The PEOPLE, Plaintiff and Respondent, v. Bartholemew CARGILL, Defendant and Appellant.
This case illustrates the wisdom of the commonly-used phrase, “Timing is everything in life.” In this instance, appellant Bartholemew Cargill was arrested in the possession of cocaine base at about 10:15 p.m. on March 7, 1994. That rather uneventful statistical fact becomes more important in light of the action at 2:45 p.m. on the same day in Sacramento when the Governor signed and filed with the Secretary of State the new “three strikes” law. At the time of his current offense, Cargill had suffered at least one qualifying prior serious felony conviction within the meaning of Penal Code section 667, subdivisions (d) and (e).
Cargill appeals his sentence, raising, among other contentions, the urgency measure signed by the Governor on March 7, 1994, was not “immediately” effective until at least March 8, 1994. We will reject all of Cargill's contentions and affirm the judgment in its entirety.
FACTS AND PROCEDURAL BACKGROUND
At about 10:15 p.m. on March 7, 1994, Cargill was stopped for driving erratically and without headlights. As a result of the arrest that followed, police recovered 8.4 grams of rock cocaine and found Cargill under the influence of drugs.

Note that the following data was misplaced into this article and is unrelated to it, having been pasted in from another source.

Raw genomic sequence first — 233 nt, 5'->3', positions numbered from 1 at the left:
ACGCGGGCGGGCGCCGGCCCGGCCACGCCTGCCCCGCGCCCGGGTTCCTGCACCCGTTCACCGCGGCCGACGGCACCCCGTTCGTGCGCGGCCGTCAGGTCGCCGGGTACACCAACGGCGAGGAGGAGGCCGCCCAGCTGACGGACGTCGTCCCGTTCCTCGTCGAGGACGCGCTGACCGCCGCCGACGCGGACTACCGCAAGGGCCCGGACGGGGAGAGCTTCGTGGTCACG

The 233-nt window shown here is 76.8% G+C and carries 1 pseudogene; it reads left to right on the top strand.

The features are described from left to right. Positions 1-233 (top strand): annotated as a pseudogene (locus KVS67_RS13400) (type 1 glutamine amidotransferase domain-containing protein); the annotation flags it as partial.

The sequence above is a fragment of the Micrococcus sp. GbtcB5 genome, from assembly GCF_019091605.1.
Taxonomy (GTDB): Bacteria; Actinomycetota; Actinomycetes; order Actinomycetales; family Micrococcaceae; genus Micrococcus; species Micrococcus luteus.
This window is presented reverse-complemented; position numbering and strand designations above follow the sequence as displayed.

A jury convicted Cargill of transportation of cocaine base (Health & Saf.Code, § 11352, subd. (a)), possession of cocaine base for sale (Health & Saf.Code, § 11351.5), and possession of cocaine base (Health & Saf.Code, § 11350, subd. (a)). He was also convicted of driving under the influence of drugs (Veh.Code, § 23152, subd. (a)), being under the influence of a controlled substance (Health & Saf.Code, § 11550, subd. (a)), and using offensive words within the meaning of Penal Code section 415, subdivision (3). Cargill waived trial on the alleged prior convictions. He admitted a prior prison term pursuant to Penal Code section 667.5, subdivision (b), and a prior conviction pursuant to Penal Code section 667, subdivisions (d) and (e). The trial court, treating the case as a second strike case, sentenced Cargill to a total term of six years in prison, representing the lower term for possession of cocaine base for sale, doubled for a total of six years. All other sentences were to run concurrently. The court also imposed a $1,000 restitution fine. Cargill has filed a timely notice of appeal.